She asked if the countries where the refugees were from, such as the Democratic Republic of Congo (DRC) and Burundi, offered any help to repatriate their citizens. She had visited the Wingfield Refugee Camp in Western Cape on April 27th. There were no social distancing measures observed or PPE masks worn. She understood that the camp was not controlled by the DHA but the matter had to be addressed. How the law was being enforced at the border? There were reports that unessential travel was still occurring.
Concerning birth registration, she asked whether mothers with new-born babies would be prioritised in queues as they would probably need to take their babies with them to registration. Is it possible to team up with the South African Social Security Agency (SASSA) so that those who qualify for the Child Support Grant (CSG) can apply for a birth certificate and the grant concurrently? Lastly, are proof-of-birth forms and road-to-health cards being printed and delivered to healthcare facilities during the lockdown period? This documentation was necessary for mothers to apply for the grant.
Ms M Mmola (ANC, Mpumalanga) emphasised that unregistered births must be certified urgently. She asked whether the amount of returning staff mentioned by the Deputy Minister would be enough to address the backlog of birth certificate requests.
She also asked how the R1 million given to head offices would be accounted for. The DHA representatives should clarify why the expenditure on slide 17 indicated more than R1 million being allocated. Lastly, will South African National Defence Force (SANDF) soldiers be stationed at the borders?
Mr J McGluwa (DA) was concerned that the DHA only had R13.7 million left in its budget. Where did this funding come from, considering that the efforts to address the pandemic were obviously not budgeted for initially? Are there any attempts or suggestions by the DHA to get more donations?
Regarding social distancing in the DHA offices, will the Department deploy inspectors to ensure safety protocols are followed?
He suggested that the Department should not require the Unemployment Insurance Fund (UIF) and identity documents in order to approve food grants for the most vulnerable people during the pandemic.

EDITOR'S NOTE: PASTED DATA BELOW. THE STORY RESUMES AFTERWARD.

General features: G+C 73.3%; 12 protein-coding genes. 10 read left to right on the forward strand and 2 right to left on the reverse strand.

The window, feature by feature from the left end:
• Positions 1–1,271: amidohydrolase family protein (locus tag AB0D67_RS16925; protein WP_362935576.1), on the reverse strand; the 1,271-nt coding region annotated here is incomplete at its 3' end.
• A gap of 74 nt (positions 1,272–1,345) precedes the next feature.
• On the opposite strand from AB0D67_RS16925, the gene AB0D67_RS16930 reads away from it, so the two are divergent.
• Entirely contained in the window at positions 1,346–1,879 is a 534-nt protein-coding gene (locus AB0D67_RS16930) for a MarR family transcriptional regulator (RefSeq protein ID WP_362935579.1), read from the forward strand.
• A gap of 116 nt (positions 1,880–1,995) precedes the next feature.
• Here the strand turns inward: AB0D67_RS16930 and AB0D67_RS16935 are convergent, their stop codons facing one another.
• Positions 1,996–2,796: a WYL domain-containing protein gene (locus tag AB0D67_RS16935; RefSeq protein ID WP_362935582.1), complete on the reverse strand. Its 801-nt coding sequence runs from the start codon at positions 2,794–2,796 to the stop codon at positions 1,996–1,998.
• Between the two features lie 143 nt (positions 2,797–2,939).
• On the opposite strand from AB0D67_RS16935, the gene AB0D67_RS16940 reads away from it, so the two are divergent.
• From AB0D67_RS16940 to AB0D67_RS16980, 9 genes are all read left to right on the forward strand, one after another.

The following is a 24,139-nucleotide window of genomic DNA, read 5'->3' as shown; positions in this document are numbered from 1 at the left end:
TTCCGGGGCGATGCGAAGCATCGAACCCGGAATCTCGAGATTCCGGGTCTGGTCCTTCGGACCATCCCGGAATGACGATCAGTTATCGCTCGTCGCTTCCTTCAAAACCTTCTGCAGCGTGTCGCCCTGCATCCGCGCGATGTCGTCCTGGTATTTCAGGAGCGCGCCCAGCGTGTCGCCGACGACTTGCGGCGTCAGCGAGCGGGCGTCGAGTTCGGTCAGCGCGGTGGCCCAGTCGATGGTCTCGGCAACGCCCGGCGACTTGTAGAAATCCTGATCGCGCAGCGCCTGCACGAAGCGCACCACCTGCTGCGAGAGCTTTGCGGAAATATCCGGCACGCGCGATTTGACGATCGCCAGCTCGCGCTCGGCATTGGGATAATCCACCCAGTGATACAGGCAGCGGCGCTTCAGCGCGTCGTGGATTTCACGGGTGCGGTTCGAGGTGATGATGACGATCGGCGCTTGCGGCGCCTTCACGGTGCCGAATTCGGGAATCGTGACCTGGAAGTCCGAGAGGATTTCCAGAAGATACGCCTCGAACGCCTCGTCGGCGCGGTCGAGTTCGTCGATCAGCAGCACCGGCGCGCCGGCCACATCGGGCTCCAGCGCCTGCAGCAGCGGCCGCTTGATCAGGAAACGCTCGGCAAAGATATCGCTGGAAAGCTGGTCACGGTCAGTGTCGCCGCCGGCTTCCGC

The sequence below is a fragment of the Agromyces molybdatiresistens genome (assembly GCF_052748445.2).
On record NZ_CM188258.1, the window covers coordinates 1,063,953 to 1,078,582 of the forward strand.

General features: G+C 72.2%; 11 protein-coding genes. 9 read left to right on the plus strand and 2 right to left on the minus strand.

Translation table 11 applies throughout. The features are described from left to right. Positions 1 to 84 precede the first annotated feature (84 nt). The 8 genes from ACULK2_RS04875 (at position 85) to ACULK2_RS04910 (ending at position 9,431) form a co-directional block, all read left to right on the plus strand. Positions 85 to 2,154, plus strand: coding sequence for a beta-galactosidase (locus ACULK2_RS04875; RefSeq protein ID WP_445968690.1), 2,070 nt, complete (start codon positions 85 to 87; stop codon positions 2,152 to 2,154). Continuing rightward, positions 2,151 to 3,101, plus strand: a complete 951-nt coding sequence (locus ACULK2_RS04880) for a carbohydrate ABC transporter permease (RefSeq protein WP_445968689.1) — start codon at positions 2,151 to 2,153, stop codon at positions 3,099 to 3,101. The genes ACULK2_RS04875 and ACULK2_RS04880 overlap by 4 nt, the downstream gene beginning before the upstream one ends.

He asked if there was any engagement between the Minister of the DHA and Department of Public Works and Infrastructure (DPWI) regarding the Beitbridge border fence. It would be very hard for the DHA to execute its responsibilities when the DPWI had effectively erected a washing line on the Beitbridge border, increasing the possibility for illegal entry into SA.
On the issue of the refugees in Cape Town, Mr McGluwa pointed out there were many competing claims about their conditions. Is the Minister able to submit summaries of the meetings that took place between the various role-players regarding this issue so that the Committee can form its own opinion about the situation? The number of refugees that were originally situated at the Methodist Church in Bellville had increased from 350 to 600 as more people wanted to receive food provisions. How will the Department deal with this influx, considering that government should care for people first, regardless of their nationality?
Mr E Mthethwa (ANC) asked what the current death rate from COVID-19 was since the national lockdown began. What would happen to the closed borders after 02 May 2020, when the lockdown level would be decreased to level four? He also asked whether the repatriated South Africans would be screened upon return to the country. Finally, he asked why the refugees refuse to go back to their home country, even if assistance would be provided by SA and their home countries.
Ms A Khanyile (DA) asked whether the DHA’s mobile units were ready for use. The Committee was told that the mobile units should be available in February 2020. If the units were ready they could be sent to rural areas, thereby not requiring citizens in those areas to travel and increase the threat of spreading the virus. Lastly, what is the process for foreign nationals who receive emergency medical treatment like chemotherapy in South Africa?
Mr S Zandamela (EFF) said that the Minister only mentioned one case where someone tested positive for COVID-19 at a DHA office. Could the Minister give a breakdown of all COVID-19 cases of DHA staff nationwide? The DHA should clarify the figures from the first presentation as the figures regarding funds allocated to provinces did not balance. Lastly, he asked what the provisions for emergency service delivery for people in rural areas were.
Mr A Roos (DA) asked if it would not be better to allocate the R1 million budget per province according to demand for funds and not just by province. Most provinces seemed to not be ready to effectively respond to the virus outbreak. Eastern Cape had only spent R62 000 of their DHA budget, yet the province had the third highest daily birth registrations. The North West office had no PPE masks; the Eastern Cape office had no hand sanitizers; Limpopo reportedly had R342 000 worth of hand sanitizer and KZN had R92 000 worth of hand sanitizer. Are there guidelines in different provinces for how the money should be spent? Why have the digital thermometers only been bought in Western Cape?
Mr Roos also suggested that to deal with the backlog of birth certificates, the DHA offices needed to open on Saturdays and use mobile units, especially in rural areas.
Mr Roos expressed his disapproval of a recommendation for the DHA to deport the refugees currently housed at the Central Methodist Church in Cape Town. This would contravene the International Law principle of non-refoulement. There had not been any input received by all requested stakeholders involved in this refugee matter. There also had been no contribution from the SADF or the City of Cape Town. Regarding migrant visas that end on 31 July, will they only expire at end of this lockdown?